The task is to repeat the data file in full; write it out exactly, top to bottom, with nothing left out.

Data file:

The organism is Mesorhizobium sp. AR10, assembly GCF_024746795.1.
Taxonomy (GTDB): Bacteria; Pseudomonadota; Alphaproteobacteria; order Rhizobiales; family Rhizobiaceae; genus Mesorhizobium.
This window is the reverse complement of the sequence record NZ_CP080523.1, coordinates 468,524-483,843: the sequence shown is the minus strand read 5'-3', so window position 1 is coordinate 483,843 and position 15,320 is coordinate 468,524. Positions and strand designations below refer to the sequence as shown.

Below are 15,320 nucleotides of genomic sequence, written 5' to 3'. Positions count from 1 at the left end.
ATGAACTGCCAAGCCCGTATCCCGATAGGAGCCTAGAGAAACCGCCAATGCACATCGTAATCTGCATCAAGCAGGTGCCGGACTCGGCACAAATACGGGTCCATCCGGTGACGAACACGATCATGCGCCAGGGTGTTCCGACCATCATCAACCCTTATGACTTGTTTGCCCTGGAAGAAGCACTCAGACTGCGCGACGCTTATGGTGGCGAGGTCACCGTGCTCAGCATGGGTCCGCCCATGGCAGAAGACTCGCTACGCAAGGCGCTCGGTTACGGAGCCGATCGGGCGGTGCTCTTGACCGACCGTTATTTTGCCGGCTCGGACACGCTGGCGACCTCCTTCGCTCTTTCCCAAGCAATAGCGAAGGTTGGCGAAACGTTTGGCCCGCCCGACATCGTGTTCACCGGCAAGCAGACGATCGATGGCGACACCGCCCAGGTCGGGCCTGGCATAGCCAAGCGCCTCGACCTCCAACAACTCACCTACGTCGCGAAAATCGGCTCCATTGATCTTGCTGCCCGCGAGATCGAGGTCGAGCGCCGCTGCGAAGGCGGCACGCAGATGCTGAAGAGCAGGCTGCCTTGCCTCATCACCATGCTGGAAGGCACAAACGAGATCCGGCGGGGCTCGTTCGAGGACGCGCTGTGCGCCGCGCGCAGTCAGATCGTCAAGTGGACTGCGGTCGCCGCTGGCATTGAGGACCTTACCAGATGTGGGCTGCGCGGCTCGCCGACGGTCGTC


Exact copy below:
The organism is Mesorhizobium sp. AR10, assembly GCF_024746795.1.
Taxonomy (GTDB): Bacteria; Pseudomonadota; Alphaproteobacteria; order Rhizobiales; family Rhizobiaceae; genus Mesorhizobium.
This window is the reverse complement of the sequence record NZ_CP080523.1, coordinates 468,524-483,843: the sequence shown is the minus strand read 5'-3', so window position 1 is coordinate 483,843 and position 15,320 is coordinate 468,524. Positions and strand designations below refer to the sequence as shown.

Below are 15,320 nucleotides of genomic sequence, written 5' to 3'. Positions count from 1 at the left end.
ATGAACTGCCAAGCCCGTATCCCGATAGGAGCCTAGAGAAACCGCCAATGCACATCGTAATCTGCATCAAGCAGGTGCCGGACTCGGCACAAATACGGGTCCATCCGGTGACGAACACGATCATGCGCCAGGGTGTTCCGACCATCATCAACCCTTATGACTTGTTTGCCCTGGAAGAAGCACTCAGACTGCGCGACGCTTATGGTGGCGAGGTCACCGTGCTCAGCATGGGTCCGCCCATGGCAGAAGACTCGCTACGCAAGGCGCTCGGTTACGGAGCCGATCGGGCGGTGCTCTTGACCGACCGTTATTTTGCCGGCTCGGACACGCTGGCGACCTCCTTCGCTCTTTCCCAAGCAATAGCGAAGGTTGGCGAAACGTTTGGCCCGCCCGACATCGTGTTCACCGGCAAGCAGACGATCGATGGCGACACCGCCCAGGTCGGGCCTGGCATAGCCAAGCGCCTCGACCTCCAACAACTCACCTACGTCGCGAAAATCGGCTCCATTGATCTTGCTGCCCGCGAGATCGAGGTCGAGCGCCGCTGCGAAGGCGGCACGCAGATGCTGAAGAGCAGGCTGCCTTGCCTCATCACCATGCTGGAAGGCACAAACGAGATCCGGCGGGGCTCGTTCGAGGACGCGCTGTGCGCCGCGCGCAGTCAGATCGTCAAGTGGACTGCGGTCGCCGCTGGCATTGAGGACCTTACCAGATGTGGGCTGCGCGGCTCGCCGACGGTCGTC